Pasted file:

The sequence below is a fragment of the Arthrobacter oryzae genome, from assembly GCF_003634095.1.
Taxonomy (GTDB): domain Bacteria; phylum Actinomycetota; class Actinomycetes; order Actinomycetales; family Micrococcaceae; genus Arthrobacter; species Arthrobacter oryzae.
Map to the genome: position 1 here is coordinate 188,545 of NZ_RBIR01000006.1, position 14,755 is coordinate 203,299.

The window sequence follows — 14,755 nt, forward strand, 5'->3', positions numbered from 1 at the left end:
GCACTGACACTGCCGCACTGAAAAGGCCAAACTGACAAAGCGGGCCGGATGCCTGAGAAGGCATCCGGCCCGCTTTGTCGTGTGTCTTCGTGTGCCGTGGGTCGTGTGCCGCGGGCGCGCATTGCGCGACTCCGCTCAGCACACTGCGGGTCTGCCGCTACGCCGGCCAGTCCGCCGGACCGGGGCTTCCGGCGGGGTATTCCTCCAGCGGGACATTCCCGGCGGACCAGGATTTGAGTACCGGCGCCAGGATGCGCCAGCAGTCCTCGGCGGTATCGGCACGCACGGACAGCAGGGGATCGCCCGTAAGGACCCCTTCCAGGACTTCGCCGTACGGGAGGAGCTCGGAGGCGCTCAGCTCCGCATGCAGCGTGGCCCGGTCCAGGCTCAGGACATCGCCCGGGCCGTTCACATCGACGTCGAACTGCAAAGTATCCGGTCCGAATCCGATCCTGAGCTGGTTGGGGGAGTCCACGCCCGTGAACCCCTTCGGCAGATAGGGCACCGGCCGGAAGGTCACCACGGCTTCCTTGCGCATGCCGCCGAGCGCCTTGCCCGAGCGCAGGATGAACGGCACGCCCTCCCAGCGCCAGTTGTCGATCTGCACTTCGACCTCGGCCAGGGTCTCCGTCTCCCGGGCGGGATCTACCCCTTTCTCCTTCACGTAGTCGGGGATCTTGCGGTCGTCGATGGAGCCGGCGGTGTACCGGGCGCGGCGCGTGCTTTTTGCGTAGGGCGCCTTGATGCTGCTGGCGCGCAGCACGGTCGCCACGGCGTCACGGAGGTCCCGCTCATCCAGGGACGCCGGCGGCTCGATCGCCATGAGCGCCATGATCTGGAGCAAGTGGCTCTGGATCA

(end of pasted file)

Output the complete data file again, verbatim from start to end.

The sequence below is a fragment of the Arthrobacter oryzae genome, from assembly GCF_003634095.1.
Taxonomy (GTDB): domain Bacteria; phylum Actinomycetota; class Actinomycetes; order Actinomycetales; family Micrococcaceae; genus Arthrobacter; species Arthrobacter oryzae.
Map to the genome: position 1 here is coordinate 188,545 of NZ_RBIR01000006.1, position 14,755 is coordinate 203,299.

The window sequence follows — 14,755 nt, forward strand, 5'->3', positions numbered from 1 at the left end:
GCACTGACACTGCCGCACTGAAAAGGCCAAACTGACAAAGCGGGCCGGATGCCTGAGAAGGCATCCGGCCCGCTTTGTCGTGTGTCTTCGTGTGCCGTGGGTCGTGTGCCGCGGGCGCGCATTGCGCGACTCCGCTCAGCACACTGCGGGTCTGCCGCTACGCCGGCCAGTCCGCCGGACCGGGGCTTCCGGCGGGGTATTCCTCCAGCGGGACATTCCCGGCGGACCAGGATTTGAGTACCGGCGCCAGGATGCGCCAGCAGTCCTCGGCGGTATCGGCACGCACGGACAGCAGGGGATCGCCCGTAAGGACCCCTTCCAGGACTTCGCCGTACGGGAGGAGCTCGGAGGCGCTCAGCTCCGCATGCAGCGTGGCCCGGTCCAGGCTCAGGACATCGCCCGGGCCGTTCACATCGACGTCGAACTGCAAAGTATCCGGTCCGAATCCGATCCTGAGCTGGTTGGGGGAGTCCACGCCCGTGAACCCCTTCGGCAGATAGGGCACCGGCCGGAAGGTCACCACGGCTTCCTTGCGCATGCCGCCGAGCGCCTTGCCCGAGCGCAGGATGAACGGCACGCCCTCCCAGCGCCAGTTGTCGATCTGCACTTCGACCTCGGCCAGGGTCTCCGTCTCCCGGGCGGGATCTACCCCTTTCTCCTTCACGTAGTCGGGGATCTTGCGGTCGTCGATGGAGCCGGCGGTGTACCGGGCGCGGCGCGTGCTTTTTGCGTAGGGCGCCTTGATGCTGCTGGCGCGCAGCACGGTCGCCACGGCGTCACGGAGGTCCCGCTCATCCAGGGACGCCGGCGGCTCGATCGCCATGAGCGCCATGATCTGGAGCAAGTGGCTCTGGATCA